The Secret History by Donna Tartt is a story of privilege and everything that comes with it. The book follows Richard Papen, a teenager who wins a place at the elite Hampden College in Vermont, and his friendship with the group of students he encounters there.
The book is a twist on a classic murder mystery. The opening chapter begins with Richard and his group of friends mulling over the crime they have committed by murdering one of their peers, and Richard reflecting on the path that led him to that moment. There is no mystery over Richard’s involvement with the crime, so the book works more as a study of how he reached that point and how things will progress from there.
I suppose at one time in my life I might have had any number of stories, but now there is no other. This is the only story I will ever be able to tell.
The story follows Richard as he attempts to leave his dull, lower class family life behind him and enter the world of elite academia via his acceptance to Hampden. He has a dreadful fear of becoming like his parents, and instead ends up becoming like the strange group of friends he makes – people with so much money and privilege that they feel driven to operate at another level and inhabit a world of archetypes and classical mythology. It’s a study of academia and its applicability in a practical world, the effects of money, the drives that fuel our actions no matter where we fall on the social scale.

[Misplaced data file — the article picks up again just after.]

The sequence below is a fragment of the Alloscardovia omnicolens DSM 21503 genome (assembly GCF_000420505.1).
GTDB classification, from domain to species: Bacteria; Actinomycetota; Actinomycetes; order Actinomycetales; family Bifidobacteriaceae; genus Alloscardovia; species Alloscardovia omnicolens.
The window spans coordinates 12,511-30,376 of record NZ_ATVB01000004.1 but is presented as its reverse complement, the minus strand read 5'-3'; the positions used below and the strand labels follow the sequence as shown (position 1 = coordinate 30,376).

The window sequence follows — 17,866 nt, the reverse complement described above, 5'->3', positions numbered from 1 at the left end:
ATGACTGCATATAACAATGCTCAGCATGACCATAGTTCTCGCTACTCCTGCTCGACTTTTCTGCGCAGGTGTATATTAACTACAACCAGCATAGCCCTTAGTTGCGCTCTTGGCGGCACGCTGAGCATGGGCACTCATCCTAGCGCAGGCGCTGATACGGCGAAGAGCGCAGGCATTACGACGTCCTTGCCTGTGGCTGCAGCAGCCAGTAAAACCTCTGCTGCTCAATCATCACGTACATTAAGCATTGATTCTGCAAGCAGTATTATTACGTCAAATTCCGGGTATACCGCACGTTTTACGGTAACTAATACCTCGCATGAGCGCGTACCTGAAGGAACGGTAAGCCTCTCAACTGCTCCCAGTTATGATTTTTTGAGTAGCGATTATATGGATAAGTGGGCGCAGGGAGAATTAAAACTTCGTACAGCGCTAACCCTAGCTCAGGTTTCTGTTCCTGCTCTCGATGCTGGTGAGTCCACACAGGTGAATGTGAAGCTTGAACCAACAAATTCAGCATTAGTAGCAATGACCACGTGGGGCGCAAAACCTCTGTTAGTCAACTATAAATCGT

Interestingly, the book’s biggest flaws are also its potential strengths. If you are captivated by these characters, you will enjoy both the study of their personalities and the heightening tension as their reckoning draws ever closer. But if you are bored by rich teenagers and the problems caused by their youth and privilege, it’s likely you will be left cold by their exploits. However there is no doubt that this book is very well written; Donna Tartt is a masterful storyteller, and the plot unfolds with precision and skill, so I think that no matter your attitude towards wealthy young people, you will enjoy the journey.
© 2020 Nic James
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Nic James thinks too much and always talks over movies.